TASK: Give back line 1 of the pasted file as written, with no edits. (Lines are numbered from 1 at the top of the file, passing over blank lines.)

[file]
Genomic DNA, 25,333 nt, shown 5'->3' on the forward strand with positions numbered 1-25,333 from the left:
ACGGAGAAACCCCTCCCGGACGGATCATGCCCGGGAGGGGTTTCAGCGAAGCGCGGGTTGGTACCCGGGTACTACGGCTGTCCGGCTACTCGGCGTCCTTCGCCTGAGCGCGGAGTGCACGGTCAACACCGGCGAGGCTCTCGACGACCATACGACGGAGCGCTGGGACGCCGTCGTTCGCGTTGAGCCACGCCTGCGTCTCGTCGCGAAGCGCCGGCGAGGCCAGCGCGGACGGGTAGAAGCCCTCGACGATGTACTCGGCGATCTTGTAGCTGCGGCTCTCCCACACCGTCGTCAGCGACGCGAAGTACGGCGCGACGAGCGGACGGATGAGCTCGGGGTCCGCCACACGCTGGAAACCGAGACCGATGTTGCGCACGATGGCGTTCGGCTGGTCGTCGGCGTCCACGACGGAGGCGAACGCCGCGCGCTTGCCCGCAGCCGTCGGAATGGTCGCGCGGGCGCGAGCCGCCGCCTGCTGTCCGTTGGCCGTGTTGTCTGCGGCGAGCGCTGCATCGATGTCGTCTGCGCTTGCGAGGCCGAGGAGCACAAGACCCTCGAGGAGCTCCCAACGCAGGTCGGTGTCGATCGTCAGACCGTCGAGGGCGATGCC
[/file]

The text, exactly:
Genomic DNA, 25,333 nt, shown 5'->3' on the forward strand with positions numbered 1-25,333 from the left: